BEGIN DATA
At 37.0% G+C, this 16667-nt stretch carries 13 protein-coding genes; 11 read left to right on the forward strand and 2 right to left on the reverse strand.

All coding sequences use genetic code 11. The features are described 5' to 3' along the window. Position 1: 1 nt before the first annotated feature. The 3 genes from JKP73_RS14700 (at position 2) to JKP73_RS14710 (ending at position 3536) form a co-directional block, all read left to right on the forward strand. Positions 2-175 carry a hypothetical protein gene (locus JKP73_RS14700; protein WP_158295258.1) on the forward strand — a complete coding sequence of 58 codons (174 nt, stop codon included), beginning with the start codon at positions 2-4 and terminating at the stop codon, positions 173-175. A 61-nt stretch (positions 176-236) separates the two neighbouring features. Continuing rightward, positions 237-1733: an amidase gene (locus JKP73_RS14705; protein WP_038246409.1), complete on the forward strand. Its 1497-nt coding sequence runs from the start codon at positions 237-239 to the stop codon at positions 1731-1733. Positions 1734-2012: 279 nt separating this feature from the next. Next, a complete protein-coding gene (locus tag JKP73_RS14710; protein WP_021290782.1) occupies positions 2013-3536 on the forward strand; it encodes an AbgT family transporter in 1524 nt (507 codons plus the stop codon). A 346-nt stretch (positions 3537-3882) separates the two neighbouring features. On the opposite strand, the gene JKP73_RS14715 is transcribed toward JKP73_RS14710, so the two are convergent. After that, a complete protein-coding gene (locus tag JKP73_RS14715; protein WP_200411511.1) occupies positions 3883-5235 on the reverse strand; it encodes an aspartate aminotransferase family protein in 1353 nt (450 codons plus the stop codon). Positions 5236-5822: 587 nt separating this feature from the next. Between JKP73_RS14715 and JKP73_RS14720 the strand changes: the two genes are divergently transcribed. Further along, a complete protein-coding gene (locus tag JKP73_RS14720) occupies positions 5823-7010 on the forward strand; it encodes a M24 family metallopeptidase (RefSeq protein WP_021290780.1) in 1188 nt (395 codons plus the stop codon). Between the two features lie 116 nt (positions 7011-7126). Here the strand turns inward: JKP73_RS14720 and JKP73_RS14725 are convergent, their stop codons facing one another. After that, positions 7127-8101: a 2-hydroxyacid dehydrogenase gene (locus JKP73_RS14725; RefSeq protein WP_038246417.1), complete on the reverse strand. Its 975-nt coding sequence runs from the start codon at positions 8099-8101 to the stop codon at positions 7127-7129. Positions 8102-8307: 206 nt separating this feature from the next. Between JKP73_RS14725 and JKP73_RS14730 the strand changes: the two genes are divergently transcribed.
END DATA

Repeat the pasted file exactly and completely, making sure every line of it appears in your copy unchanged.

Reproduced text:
At 37.0% G+C, this 16667-nt stretch carries 13 protein-coding genes; 11 read left to right on the forward strand and 2 right to left on the reverse strand.

All coding sequences use genetic code 11. The features are described 5' to 3' along the window. Position 1: 1 nt before the first annotated feature. The 3 genes from JKP73_RS14700 (at position 2) to JKP73_RS14710 (ending at position 3536) form a co-directional block, all read left to right on the forward strand. Positions 2-175 carry a hypothetical protein gene (locus JKP73_RS14700; protein WP_158295258.1) on the forward strand — a complete coding sequence of 58 codons (174 nt, stop codon included), beginning with the start codon at positions 2-4 and terminating at the stop codon, positions 173-175. A 61-nt stretch (positions 176-236) separates the two neighbouring features. Continuing rightward, positions 237-1733: an amidase gene (locus JKP73_RS14705; protein WP_038246409.1), complete on the forward strand. Its 1497-nt coding sequence runs from the start codon at positions 237-239 to the stop codon at positions 1731-1733. Positions 1734-2012: 279 nt separating this feature from the next. Next, a complete protein-coding gene (locus tag JKP73_RS14710; protein WP_021290782.1) occupies positions 2013-3536 on the forward strand; it encodes an AbgT family transporter in 1524 nt (507 codons plus the stop codon). A 346-nt stretch (positions 3537-3882) separates the two neighbouring features. On the opposite strand, the gene JKP73_RS14715 is transcribed toward JKP73_RS14710, so the two are convergent. After that, a complete protein-coding gene (locus tag JKP73_RS14715; protein WP_200411511.1) occupies positions 3883-5235 on the reverse strand; it encodes an aspartate aminotransferase family protein in 1353 nt (450 codons plus the stop codon). Positions 5236-5822: 587 nt separating this feature from the next. Between JKP73_RS14715 and JKP73_RS14720 the strand changes: the two genes are divergently transcribed. Further along, a complete protein-coding gene (locus tag JKP73_RS14720) occupies positions 5823-7010 on the forward strand; it encodes a M24 family metallopeptidase (RefSeq protein WP_021290780.1) in 1188 nt (395 codons plus the stop codon). Between the two features lie 116 nt (positions 7011-7126). Here the strand turns inward: JKP73_RS14720 and JKP73_RS14725 are convergent, their stop codons facing one another. After that, positions 7127-8101: a 2-hydroxyacid dehydrogenase gene (locus JKP73_RS14725; RefSeq protein WP_038246417.1), complete on the reverse strand. Its 975-nt coding sequence runs from the start codon at positions 8099-8101 to the stop codon at positions 7127-7129. Positions 8102-8307: 206 nt separating this feature from the next. Between JKP73_RS14725 and JKP73_RS14730 the strand changes: the two genes are divergently transcribed.